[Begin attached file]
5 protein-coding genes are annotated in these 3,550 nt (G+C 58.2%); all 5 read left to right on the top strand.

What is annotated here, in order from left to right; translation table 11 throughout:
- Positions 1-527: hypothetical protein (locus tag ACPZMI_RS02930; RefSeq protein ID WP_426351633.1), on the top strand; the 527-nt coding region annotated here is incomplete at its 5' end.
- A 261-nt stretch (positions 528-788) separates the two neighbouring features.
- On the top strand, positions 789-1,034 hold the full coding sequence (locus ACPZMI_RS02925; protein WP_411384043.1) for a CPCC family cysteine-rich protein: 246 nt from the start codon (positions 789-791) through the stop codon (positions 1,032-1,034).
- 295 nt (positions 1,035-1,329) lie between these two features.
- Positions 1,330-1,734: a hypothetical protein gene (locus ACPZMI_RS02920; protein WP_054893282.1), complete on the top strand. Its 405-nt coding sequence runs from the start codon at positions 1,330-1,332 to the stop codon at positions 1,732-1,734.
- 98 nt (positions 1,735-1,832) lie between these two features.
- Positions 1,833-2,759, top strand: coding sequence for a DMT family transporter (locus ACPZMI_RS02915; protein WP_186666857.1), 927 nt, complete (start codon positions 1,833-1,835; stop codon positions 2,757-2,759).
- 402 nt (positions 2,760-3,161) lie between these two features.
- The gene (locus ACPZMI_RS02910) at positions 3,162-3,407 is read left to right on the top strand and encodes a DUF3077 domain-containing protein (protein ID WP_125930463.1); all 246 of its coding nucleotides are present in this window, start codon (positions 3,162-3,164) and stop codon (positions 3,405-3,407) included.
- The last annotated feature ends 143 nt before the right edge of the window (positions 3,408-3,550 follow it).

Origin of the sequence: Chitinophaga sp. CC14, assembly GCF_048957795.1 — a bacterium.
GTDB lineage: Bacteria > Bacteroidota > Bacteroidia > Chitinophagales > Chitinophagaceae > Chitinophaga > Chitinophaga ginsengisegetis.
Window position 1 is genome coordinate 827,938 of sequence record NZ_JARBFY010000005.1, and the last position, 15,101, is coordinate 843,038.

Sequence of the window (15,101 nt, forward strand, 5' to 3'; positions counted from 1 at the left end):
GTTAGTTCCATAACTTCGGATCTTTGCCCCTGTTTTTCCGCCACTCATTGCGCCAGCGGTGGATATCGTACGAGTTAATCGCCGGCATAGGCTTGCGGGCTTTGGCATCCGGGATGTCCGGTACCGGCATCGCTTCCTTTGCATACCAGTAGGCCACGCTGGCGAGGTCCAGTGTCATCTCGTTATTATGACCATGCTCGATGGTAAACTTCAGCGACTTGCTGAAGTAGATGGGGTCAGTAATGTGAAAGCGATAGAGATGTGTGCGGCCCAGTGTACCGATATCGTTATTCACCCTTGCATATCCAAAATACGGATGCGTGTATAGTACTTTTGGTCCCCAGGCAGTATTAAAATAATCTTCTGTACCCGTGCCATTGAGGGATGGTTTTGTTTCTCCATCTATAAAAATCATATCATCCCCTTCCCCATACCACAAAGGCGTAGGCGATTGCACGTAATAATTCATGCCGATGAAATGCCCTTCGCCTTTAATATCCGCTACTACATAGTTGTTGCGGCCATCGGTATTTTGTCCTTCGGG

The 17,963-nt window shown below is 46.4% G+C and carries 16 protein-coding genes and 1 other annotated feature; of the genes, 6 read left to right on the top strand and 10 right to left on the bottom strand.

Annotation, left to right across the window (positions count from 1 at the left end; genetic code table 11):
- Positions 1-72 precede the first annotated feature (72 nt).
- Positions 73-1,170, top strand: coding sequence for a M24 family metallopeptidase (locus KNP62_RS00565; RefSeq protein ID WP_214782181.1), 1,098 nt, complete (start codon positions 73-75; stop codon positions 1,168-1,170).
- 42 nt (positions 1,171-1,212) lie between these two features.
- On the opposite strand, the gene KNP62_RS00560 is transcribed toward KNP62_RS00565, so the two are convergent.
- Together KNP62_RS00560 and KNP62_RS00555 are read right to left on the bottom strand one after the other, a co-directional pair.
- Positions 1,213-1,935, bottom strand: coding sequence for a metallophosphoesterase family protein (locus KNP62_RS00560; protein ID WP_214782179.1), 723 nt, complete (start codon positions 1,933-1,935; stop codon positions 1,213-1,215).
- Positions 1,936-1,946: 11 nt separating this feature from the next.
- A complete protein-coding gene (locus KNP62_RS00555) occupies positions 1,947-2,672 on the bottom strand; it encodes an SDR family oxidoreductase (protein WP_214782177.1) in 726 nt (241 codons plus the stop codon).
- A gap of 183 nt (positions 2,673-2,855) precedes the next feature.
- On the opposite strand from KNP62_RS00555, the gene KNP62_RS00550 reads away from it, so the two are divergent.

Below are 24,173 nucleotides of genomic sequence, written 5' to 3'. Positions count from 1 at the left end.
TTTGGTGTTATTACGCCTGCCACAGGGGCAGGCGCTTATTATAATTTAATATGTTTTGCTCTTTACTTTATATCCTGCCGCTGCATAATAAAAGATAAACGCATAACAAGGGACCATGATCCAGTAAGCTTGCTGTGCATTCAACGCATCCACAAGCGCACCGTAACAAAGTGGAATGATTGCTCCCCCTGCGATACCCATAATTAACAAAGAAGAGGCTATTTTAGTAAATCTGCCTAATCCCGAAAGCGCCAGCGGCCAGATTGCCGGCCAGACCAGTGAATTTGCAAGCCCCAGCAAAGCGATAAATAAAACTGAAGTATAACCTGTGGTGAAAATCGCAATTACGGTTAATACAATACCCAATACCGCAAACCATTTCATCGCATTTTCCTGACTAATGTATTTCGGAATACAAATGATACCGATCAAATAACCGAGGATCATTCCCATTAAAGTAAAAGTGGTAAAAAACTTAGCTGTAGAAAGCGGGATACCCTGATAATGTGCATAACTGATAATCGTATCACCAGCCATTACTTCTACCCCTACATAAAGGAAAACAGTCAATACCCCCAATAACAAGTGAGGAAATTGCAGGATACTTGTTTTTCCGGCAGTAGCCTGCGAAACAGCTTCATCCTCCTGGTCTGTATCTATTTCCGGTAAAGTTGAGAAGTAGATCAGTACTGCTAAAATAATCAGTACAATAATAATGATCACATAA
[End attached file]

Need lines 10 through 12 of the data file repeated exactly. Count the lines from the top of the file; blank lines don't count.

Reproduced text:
- 402 nt (positions 2,760-3,161) lie between these two features.
- The gene (locus ACPZMI_RS02910) at positions 3,162-3,407 is read left to right on the top strand and encodes a DUF3077 domain-containing protein (protein ID WP_125930463.1); all 246 of its coding nucleotides are present in this window, start codon (positions 3,162-3,164) and stop codon (positions 3,405-3,407) included.
- The last annotated feature ends 143 nt before the right edge of the window (positions 3,408-3,550 follow it).